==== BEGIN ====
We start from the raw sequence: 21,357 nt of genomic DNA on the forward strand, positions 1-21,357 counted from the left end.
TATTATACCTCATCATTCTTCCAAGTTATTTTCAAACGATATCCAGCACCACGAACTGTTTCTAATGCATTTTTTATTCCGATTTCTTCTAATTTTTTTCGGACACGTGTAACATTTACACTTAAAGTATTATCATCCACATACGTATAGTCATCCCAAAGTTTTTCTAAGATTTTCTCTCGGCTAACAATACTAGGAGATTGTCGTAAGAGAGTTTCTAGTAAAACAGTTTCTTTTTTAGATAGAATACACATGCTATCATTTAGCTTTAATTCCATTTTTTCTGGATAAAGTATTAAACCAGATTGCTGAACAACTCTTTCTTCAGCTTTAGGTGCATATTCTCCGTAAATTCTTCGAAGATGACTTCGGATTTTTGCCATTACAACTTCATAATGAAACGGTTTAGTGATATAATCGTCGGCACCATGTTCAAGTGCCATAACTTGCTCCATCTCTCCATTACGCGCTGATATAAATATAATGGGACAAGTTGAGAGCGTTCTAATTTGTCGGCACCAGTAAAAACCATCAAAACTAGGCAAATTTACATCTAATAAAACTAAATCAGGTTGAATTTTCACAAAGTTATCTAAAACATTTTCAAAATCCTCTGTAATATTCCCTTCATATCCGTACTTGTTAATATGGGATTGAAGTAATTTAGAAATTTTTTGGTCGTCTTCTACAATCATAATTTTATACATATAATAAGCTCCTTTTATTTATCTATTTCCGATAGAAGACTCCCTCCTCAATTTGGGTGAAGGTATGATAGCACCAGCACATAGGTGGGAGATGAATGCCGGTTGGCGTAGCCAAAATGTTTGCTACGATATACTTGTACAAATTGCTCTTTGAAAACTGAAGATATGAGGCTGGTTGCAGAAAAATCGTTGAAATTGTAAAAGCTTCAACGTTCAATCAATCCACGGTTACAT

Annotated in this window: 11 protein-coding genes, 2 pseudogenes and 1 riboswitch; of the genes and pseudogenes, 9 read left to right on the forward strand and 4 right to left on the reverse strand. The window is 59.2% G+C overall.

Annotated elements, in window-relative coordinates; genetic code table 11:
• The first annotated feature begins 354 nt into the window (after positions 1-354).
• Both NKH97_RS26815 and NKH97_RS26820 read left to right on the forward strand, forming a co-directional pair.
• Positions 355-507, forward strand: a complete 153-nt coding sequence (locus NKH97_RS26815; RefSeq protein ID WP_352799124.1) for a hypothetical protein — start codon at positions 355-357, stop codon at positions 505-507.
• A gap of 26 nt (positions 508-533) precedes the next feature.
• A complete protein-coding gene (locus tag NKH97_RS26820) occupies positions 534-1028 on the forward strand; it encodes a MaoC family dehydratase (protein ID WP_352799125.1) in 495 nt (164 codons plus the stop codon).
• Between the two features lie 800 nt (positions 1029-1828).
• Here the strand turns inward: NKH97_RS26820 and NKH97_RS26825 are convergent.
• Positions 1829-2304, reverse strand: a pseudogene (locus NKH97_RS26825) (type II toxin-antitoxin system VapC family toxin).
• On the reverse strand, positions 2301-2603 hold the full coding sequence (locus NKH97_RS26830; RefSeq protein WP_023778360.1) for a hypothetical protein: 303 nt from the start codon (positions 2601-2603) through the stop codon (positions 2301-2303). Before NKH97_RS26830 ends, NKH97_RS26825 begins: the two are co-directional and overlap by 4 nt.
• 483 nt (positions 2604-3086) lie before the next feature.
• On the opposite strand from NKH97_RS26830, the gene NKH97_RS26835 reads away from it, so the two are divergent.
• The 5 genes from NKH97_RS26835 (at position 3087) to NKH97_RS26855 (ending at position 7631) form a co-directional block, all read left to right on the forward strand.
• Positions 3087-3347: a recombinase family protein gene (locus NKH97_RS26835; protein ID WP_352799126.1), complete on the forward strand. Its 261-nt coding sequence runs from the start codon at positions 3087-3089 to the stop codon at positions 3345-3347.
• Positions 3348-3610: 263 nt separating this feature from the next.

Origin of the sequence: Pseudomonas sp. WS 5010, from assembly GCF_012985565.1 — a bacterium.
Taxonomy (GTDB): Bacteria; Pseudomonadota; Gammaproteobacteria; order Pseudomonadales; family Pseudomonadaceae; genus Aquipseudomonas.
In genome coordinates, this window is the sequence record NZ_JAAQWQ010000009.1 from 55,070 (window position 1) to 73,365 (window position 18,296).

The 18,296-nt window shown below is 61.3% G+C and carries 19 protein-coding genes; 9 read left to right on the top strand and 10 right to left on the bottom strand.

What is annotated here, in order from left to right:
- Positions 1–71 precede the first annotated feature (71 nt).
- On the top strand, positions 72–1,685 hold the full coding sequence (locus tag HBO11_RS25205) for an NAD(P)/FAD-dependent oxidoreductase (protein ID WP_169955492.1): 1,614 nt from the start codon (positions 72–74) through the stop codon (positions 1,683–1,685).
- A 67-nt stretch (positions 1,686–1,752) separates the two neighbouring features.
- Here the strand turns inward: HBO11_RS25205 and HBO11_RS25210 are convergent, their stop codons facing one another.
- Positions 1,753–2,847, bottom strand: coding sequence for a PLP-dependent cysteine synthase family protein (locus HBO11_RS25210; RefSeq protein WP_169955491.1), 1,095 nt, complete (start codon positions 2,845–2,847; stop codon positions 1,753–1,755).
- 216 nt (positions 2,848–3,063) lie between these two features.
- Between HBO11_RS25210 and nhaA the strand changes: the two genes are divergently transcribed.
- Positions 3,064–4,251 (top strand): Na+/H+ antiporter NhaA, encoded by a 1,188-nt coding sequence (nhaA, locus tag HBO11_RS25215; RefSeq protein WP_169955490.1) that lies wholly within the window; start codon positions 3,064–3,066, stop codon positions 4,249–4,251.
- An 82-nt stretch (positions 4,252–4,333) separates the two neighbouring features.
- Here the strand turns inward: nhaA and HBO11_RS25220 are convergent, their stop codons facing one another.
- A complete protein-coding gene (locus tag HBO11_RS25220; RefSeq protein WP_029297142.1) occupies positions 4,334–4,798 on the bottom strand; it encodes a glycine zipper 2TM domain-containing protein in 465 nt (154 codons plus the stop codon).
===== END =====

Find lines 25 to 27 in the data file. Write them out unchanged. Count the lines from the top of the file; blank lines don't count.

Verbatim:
- On the top strand, positions 72–1,685 hold the full coding sequence (locus tag HBO11_RS25205) for an NAD(P)/FAD-dependent oxidoreductase (protein ID WP_169955492.1): 1,614 nt from the start codon (positions 72–74) through the stop codon (positions 1,683–1,685).
- A 67-nt stretch (positions 1,686–1,752) separates the two neighbouring features.
- Here the strand turns inward: HBO11_RS25205 and HBO11_RS25210 are convergent, their stop codons facing one another.